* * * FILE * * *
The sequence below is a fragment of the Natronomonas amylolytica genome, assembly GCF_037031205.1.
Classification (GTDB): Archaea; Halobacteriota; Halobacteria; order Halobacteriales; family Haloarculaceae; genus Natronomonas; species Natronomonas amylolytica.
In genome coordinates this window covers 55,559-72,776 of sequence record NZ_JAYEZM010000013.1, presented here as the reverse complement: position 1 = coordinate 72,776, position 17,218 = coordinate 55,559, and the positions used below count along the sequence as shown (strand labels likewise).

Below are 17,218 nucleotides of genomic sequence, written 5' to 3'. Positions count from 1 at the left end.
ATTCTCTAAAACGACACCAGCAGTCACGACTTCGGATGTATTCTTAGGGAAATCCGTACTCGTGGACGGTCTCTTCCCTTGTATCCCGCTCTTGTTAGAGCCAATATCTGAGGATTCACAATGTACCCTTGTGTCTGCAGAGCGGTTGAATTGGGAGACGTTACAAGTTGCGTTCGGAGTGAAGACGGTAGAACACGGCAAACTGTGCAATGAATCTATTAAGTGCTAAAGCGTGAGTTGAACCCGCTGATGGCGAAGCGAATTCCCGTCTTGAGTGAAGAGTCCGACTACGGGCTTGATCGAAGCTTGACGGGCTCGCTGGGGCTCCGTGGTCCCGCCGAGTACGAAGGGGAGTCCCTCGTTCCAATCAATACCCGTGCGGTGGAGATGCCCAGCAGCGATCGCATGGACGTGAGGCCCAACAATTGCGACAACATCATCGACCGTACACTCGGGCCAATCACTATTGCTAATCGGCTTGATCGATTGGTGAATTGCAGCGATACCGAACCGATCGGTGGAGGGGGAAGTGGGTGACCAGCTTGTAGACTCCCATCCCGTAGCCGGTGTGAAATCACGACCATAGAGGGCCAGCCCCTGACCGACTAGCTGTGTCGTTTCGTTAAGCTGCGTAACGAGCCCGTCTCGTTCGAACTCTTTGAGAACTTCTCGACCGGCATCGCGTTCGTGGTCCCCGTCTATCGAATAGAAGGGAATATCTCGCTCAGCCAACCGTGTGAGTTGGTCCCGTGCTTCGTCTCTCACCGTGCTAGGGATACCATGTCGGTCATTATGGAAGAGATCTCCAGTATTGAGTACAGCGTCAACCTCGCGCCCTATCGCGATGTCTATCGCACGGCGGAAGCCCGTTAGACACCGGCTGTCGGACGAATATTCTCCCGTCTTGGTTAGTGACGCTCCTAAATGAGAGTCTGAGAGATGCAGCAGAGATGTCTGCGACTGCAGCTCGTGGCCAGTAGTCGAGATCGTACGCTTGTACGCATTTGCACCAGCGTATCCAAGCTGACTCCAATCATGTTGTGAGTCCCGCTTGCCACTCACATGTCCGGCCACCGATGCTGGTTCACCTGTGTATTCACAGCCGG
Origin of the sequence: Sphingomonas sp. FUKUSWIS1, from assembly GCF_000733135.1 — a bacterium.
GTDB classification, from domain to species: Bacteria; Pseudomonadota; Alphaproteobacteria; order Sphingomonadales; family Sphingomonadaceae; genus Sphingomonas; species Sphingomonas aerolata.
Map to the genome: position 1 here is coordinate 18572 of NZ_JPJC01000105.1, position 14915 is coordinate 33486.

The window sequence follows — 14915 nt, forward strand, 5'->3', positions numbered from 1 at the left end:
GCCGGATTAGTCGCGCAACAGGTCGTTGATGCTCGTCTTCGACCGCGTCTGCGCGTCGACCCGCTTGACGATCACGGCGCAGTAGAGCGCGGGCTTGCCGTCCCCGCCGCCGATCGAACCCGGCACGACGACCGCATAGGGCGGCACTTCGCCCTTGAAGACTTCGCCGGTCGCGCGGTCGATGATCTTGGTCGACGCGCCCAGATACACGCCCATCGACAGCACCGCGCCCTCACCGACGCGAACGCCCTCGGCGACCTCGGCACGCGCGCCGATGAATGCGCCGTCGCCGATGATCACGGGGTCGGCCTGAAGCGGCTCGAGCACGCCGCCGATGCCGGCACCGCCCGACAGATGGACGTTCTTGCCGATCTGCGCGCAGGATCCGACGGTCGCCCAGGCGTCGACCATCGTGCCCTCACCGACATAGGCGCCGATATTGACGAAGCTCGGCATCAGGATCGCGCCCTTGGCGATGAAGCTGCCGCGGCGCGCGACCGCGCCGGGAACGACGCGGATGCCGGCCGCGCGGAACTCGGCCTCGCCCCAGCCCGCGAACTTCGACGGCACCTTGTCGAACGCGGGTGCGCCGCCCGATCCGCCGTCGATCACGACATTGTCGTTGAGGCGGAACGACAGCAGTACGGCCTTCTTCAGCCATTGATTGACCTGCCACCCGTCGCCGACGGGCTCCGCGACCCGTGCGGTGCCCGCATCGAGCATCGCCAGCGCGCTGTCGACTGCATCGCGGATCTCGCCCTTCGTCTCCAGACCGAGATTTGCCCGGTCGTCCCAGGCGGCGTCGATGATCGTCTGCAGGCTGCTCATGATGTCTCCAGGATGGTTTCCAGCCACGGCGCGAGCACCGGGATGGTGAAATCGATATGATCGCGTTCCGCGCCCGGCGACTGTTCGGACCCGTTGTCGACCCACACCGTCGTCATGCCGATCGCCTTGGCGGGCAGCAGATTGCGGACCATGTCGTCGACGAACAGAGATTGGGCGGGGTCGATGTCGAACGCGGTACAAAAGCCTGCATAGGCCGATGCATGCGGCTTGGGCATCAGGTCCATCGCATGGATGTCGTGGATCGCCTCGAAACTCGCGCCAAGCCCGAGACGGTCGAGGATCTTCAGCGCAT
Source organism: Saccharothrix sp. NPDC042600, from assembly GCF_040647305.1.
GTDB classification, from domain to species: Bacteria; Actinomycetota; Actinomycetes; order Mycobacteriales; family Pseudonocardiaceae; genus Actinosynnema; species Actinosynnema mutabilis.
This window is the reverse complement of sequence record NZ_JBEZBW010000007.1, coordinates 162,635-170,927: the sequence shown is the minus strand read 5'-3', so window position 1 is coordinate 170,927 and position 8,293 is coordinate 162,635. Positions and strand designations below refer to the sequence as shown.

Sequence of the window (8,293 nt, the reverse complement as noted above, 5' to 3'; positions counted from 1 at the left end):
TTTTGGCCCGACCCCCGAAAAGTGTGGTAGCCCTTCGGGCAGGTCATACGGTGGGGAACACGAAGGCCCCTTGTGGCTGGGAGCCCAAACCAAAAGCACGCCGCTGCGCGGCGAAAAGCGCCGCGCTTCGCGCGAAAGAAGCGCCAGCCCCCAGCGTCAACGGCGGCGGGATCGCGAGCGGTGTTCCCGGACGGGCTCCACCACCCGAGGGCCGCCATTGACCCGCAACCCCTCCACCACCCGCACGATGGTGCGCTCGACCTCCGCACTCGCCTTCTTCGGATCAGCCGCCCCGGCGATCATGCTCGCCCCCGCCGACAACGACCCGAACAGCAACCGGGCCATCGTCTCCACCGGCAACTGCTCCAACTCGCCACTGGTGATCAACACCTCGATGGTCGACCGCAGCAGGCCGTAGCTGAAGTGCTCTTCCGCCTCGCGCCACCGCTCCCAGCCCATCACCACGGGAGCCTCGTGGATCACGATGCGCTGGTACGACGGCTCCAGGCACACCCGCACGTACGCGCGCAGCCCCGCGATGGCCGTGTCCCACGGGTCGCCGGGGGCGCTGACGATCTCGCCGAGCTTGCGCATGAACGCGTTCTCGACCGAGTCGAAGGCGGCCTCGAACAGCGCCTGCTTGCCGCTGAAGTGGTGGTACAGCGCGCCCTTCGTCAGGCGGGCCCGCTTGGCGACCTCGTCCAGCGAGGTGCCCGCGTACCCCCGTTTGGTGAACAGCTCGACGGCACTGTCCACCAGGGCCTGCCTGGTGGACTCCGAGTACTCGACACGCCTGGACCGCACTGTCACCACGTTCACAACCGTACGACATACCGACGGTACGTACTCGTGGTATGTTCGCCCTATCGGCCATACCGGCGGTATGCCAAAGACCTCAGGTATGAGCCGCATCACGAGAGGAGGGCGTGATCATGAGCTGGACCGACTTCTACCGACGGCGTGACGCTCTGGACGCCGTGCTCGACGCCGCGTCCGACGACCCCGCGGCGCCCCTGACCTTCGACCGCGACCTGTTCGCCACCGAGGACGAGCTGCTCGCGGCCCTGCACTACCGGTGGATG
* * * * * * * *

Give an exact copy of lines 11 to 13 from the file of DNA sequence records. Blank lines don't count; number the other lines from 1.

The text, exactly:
Source organism: Saccharothrix sp. NPDC042600, from assembly GCF_040647305.1.
GTDB classification, from domain to species: Bacteria; Actinomycetota; Actinomycetes; order Mycobacteriales; family Pseudonocardiaceae; genus Actinosynnema; species Actinosynnema mutabilis.
This window is the reverse complement of sequence record NZ_JBEZBW010000007.1, coordinates 162,635-170,927: the sequence shown is the minus strand read 5'-3', so window position 1 is coordinate 170,927 and position 8,293 is coordinate 162,635. Positions and strand designations below refer to the sequence as shown.